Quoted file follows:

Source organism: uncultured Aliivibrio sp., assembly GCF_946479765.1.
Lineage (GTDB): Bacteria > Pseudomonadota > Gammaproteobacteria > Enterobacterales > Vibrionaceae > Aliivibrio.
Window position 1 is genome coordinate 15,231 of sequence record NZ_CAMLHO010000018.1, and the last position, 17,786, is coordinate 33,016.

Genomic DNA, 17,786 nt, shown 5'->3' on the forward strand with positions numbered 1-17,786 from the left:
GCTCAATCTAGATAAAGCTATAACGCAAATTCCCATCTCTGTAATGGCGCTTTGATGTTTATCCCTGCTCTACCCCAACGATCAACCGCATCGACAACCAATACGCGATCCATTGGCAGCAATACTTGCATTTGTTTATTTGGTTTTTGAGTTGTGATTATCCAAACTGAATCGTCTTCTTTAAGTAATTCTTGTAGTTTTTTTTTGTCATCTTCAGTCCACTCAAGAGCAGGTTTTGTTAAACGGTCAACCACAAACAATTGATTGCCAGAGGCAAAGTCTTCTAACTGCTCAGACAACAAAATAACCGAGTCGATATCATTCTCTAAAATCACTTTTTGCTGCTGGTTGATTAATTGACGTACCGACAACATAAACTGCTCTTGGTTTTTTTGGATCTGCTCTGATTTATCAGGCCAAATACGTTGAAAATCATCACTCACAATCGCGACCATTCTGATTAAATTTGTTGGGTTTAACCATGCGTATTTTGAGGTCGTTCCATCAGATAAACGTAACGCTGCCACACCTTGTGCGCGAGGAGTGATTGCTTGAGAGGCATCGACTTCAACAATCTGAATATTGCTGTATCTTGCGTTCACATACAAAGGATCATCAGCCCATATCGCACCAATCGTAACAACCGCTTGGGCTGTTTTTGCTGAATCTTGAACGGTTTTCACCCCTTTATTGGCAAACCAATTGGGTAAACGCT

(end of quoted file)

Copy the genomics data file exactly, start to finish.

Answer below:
Source organism: uncultured Aliivibrio sp., assembly GCF_946479765.1.
Lineage (GTDB): Bacteria > Pseudomonadota > Gammaproteobacteria > Enterobacterales > Vibrionaceae > Aliivibrio.
Window position 1 is genome coordinate 15,231 of sequence record NZ_CAMLHO010000018.1, and the last position, 17,786, is coordinate 33,016.

Genomic DNA, 17,786 nt, shown 5'->3' on the forward strand with positions numbered 1-17,786 from the left:
GCTCAATCTAGATAAAGCTATAACGCAAATTCCCATCTCTGTAATGGCGCTTTGATGTTTATCCCTGCTCTACCCCAACGATCAACCGCATCGACAACCAATACGCGATCCATTGGCAGCAATACTTGCATTTGTTTATTTGGTTTTTGAGTTGTGATTATCCAAACTGAATCGTCTTCTTTAAGTAATTCTTGTAGTTTTTTTTTGTCATCTTCAGTCCACTCAAGAGCAGGTTTTGTTAAACGGTCAACCACAAACAATTGATTGCCAGAGGCAAAGTCTTCTAACTGCTCAGACAACAAAATAACCGAGTCGATATCATTCTCTAAAATCACTTTTTGCTGCTGGTTGATTAATTGACGTACCGACAACATAAACTGCTCTTGGTTTTTTTGGATCTGCTCTGATTTATCAGGCCAAATACGTTGAAAATCATCACTCACAATCGCGACCATTCTGATTAAATTTGTTGGGTTTAACCATGCGTATTTTGAGGTCGTTCCATCAGATAAACGTAACGCTGCCACACCTTGTGCGCGAGGAGTGATTGCTTGAGAGGCATCGACTTCAACAATCTGAATATTGCTGTATCTTGCGTTCACATACAAAGGATCATCAGCCCATATCGCACCAATCGTAACAACCGCTTGGGCTGTTTTTGCTGAATCTTGAACGGTTTTCACCCCTTTATTGGCAAACCAATTGGGTAAACGCT